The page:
Your dog’s examination starts with a look at the eyes to make sure they are clear with no cataracts or vision changes. Then we will look in the ear canals to check for any wax, ear mites, and signs of an ear infection or other problems. We will examine your dog’s teeth taking note of any tartar, periodontal disease or cavity-type lesions known as resorptive lesions. We will listen to your dog’s heart and lungs to check for any heart murmurs, abnormal rhythms or changes to lung sounds. Your dog’s abdomen will be palpated to check for any pain, masses or enlarged organs. We will check your dog’s skin and coat for any fleas,
signs of skin infection or hair loss, or dry skin. We will also assess your dog’s weight and body condition and feel his or her lymph nodes. We will also request that you bring a fresh stool sample so we can check for intestinal parasites.
One thing we will not do is take your dog’s temperature unless he or she is ill. Recent studies show that dog’s become more stressed at the veterinary office if their temperature is taken. For an otherwise healthy dog, this is undue stress, so we no longer perform a temperature check on healthy dogs and puppies. Though the physical exam takes only a few minutes to perform, it is a very thorough and important part of any preventive care visit with your dog. Please make sure to bring your dog to see us at least once a year to make sure he or she stays as healthy as possible.
Flea infestation? Disturbing videos showing what is really in your floors.
DOG LIFE STAGES
Common Dog Vaccinations
DHLPP—One of the important or “core” vaccines your dog will receive is a DHLPP vaccine. While we often refer to it as a distemper vaccine for short, it is actually protects your dog against 4 different viruses and one bacterial infection. And while one of the viruses is called distemper, this does not have anything to do with your dog’s behavior or temperament as the name suggests. DHLPP protects against:
Distemper virus—a serious virus causing pneumonia-like symptoms and sometimes neurologic changes like tremors or seizures.
Hepatitis or Adenovirus—a viral infection of the liver
Leptospirosis—a bacterial infection spread by water contaminated with urine of wild animals such as skunks, rats, and raccoons. This infection can cause liver and kidney damage and may be fatal.
Parainfluenza—a respiratory virus spread by contact with other infected dogs
Parvovirus—a serious and potentially deadly virus spread by contact with fluids from infected dogs such as diarrhea and vomitus. Parvovirus causes severe vomiting and bloody diarrhea. Click here for more information on Parvovirus.
Puppies will receive a series of DHLPP vaccines every 3-4 weeks until they are 16 weeks or older to make sure their immune system responds properly and builds antibodies against the diseases included in the vaccine. Adults who have been previously vaccinated need a booster every 1-3 years depending on the type of vaccine used and their individual risk factors.
Rabies is a fatal virus spread by bite wounds or exposure to saliva from an infected animal contacting open wounds or mucous membranes such as the mouth or eyes. Since rabies is highly dangerous and considered to be 100% fatal, and since it is a human health hazard, all dogs in Pennsylvania who are 12 weeks of age or older MUST be vaccinated by law. The rabies vaccine is considered to be a core vaccine and is typically given at 12 weeks of age, one year later and then every three years thereafter. Click here for more information on Rabies.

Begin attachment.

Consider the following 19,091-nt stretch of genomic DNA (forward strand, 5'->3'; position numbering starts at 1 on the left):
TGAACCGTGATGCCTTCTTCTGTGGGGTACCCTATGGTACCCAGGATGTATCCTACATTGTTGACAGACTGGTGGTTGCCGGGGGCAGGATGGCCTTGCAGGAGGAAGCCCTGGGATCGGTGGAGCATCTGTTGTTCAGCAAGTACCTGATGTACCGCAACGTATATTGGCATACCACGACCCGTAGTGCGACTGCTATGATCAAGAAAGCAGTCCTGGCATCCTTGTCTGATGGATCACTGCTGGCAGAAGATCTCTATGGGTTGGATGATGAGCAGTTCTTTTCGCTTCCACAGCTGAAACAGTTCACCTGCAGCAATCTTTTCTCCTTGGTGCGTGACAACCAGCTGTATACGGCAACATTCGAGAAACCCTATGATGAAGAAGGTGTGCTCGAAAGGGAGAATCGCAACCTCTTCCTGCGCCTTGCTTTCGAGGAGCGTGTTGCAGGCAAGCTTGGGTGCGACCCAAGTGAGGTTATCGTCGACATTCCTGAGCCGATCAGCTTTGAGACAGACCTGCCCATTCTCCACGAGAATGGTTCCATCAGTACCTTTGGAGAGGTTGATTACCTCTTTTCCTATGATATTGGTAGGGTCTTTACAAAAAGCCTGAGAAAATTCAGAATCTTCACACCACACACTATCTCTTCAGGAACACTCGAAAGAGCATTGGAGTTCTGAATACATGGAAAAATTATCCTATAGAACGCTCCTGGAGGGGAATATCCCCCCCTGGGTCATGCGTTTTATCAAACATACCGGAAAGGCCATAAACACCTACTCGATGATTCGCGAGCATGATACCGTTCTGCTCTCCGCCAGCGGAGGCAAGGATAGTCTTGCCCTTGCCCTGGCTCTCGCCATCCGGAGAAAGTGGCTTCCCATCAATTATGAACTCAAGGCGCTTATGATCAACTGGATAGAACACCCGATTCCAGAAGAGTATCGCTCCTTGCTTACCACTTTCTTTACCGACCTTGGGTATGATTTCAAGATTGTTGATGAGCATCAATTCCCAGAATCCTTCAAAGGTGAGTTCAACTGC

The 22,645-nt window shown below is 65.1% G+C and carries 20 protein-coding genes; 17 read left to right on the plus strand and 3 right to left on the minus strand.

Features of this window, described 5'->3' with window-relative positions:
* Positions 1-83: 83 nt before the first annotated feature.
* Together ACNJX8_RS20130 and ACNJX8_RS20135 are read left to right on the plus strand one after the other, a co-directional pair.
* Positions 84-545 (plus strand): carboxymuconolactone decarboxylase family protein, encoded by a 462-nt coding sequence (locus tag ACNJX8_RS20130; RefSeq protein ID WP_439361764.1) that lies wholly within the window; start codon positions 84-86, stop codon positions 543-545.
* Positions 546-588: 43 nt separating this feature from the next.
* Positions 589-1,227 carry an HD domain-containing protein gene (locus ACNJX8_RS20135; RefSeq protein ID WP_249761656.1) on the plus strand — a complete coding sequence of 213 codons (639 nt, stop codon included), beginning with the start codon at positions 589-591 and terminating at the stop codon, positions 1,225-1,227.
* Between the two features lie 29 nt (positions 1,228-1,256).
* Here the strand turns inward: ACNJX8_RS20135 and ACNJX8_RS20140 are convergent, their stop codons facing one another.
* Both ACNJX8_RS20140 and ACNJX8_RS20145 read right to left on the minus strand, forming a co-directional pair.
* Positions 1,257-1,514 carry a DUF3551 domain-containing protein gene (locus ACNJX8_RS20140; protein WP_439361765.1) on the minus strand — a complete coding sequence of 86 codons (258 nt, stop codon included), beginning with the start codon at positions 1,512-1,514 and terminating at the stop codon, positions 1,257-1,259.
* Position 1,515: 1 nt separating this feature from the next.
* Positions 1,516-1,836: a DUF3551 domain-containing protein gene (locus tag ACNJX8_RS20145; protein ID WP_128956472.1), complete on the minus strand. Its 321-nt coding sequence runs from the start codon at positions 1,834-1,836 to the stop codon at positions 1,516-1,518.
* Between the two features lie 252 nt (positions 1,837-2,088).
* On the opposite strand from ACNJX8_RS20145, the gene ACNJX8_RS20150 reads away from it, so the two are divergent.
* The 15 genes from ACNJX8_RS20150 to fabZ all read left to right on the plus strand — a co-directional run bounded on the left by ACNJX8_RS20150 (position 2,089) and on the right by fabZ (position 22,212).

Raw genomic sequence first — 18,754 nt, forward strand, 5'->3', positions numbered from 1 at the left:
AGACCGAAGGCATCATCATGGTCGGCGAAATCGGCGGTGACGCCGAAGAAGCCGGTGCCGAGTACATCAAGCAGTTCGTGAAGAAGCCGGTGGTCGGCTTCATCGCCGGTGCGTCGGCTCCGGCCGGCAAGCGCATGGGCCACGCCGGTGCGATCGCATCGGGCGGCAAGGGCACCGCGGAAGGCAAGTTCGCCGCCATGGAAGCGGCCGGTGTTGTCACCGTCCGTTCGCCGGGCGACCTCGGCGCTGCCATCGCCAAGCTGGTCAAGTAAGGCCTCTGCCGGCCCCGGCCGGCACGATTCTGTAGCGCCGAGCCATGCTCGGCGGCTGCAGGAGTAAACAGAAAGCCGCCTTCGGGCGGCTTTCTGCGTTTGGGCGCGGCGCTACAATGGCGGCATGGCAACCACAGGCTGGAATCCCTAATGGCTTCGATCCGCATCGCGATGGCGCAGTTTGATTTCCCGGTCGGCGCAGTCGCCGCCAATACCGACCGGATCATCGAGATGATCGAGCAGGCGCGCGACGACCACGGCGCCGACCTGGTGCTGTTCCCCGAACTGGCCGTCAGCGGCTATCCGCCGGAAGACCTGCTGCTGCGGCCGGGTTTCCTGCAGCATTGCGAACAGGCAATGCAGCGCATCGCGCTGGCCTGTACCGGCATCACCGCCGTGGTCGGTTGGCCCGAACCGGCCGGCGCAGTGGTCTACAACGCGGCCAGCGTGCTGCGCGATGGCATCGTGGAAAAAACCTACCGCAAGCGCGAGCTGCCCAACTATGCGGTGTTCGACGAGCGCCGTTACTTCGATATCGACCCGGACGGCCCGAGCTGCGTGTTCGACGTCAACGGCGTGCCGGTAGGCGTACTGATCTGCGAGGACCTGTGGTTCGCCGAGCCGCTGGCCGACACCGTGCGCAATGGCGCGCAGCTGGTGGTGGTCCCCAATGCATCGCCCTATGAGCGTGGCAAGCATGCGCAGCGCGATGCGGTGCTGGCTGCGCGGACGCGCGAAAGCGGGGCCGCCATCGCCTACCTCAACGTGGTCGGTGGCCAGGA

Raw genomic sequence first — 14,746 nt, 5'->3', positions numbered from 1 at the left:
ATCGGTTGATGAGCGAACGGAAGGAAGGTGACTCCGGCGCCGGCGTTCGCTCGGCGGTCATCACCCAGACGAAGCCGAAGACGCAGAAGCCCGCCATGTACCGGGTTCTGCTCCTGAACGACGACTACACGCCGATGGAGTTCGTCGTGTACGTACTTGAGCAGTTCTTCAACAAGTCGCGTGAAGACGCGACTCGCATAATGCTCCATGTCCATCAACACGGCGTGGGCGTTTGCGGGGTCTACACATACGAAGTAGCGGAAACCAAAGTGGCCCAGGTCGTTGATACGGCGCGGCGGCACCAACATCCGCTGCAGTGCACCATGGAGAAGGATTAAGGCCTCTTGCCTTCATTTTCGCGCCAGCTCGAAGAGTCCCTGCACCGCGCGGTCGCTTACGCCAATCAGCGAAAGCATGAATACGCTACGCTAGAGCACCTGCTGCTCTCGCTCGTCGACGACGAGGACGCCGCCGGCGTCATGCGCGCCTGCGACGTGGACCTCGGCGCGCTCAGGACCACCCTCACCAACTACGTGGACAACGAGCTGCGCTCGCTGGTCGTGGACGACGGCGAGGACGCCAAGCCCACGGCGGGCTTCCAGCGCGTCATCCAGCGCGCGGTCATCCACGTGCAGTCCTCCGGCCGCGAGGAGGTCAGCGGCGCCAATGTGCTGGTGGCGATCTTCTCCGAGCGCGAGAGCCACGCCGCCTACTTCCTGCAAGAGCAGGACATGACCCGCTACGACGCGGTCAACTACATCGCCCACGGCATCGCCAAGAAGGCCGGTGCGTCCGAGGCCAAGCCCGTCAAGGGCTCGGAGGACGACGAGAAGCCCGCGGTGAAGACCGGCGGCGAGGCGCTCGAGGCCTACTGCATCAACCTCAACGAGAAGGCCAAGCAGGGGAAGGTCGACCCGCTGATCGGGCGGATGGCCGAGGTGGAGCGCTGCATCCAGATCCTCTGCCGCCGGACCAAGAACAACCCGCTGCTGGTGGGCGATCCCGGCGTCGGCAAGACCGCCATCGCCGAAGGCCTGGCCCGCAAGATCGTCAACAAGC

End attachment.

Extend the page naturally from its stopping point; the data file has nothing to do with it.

York County has a very high incidence of Lyme disease causing symptoms of fever, lameness and, on rare occasions, kidney disease in some infected dogs. Lyme disease is caused by a bacteria-like organism known as a spirochete and is spread by a bite from an infected deer tick. You can reduce the chance of your dog contracting Lyme disease by having him or her vaccinated. The Lyme vaccine acts to block transmission of the Lyme organism when a tick bites the dog. Dogs will receive a vaccine at 9 weeks of age or older, a booster 2-3 weeks later and a final booster 6 months later. The vaccine should be given once a year after completing the initial series. Combining tick preventatives with vaccination dramatically reduces the spread of Lyme disease in your dog. Common lyme disease myths.
Bordetella is a highly contagious but typically mild respiratory infection more commonly known as kennel cough. Kennel cough is spread from dog to dog by coughing or sneezing and is most common in areas like boarding kennels, doggie daycares and dog parks where large numbers of dogs congregate. Any dog who is entering a boarding kennel or who has exposure to many other dogs is at risk for kennel cough and should be vaccinated. The vaccine is an oral vaccine (squirted in the mouth) given once a year to any dog 8 weeks of age or older. Click here for more information on kennel cough.
Canine Influenza Vaccine
Canine flu is a potentially serious respiratory infection causing coughing, sneezing, fever and sometimes progressing to pneumonia. It is most common in dogs who are exposed to many other dogs such as at dog shows, racing tracks or potentially at dog parks or boarding kennels. Risk factors are similar to those described for bordetella. Click here for more information on Canine Influenza.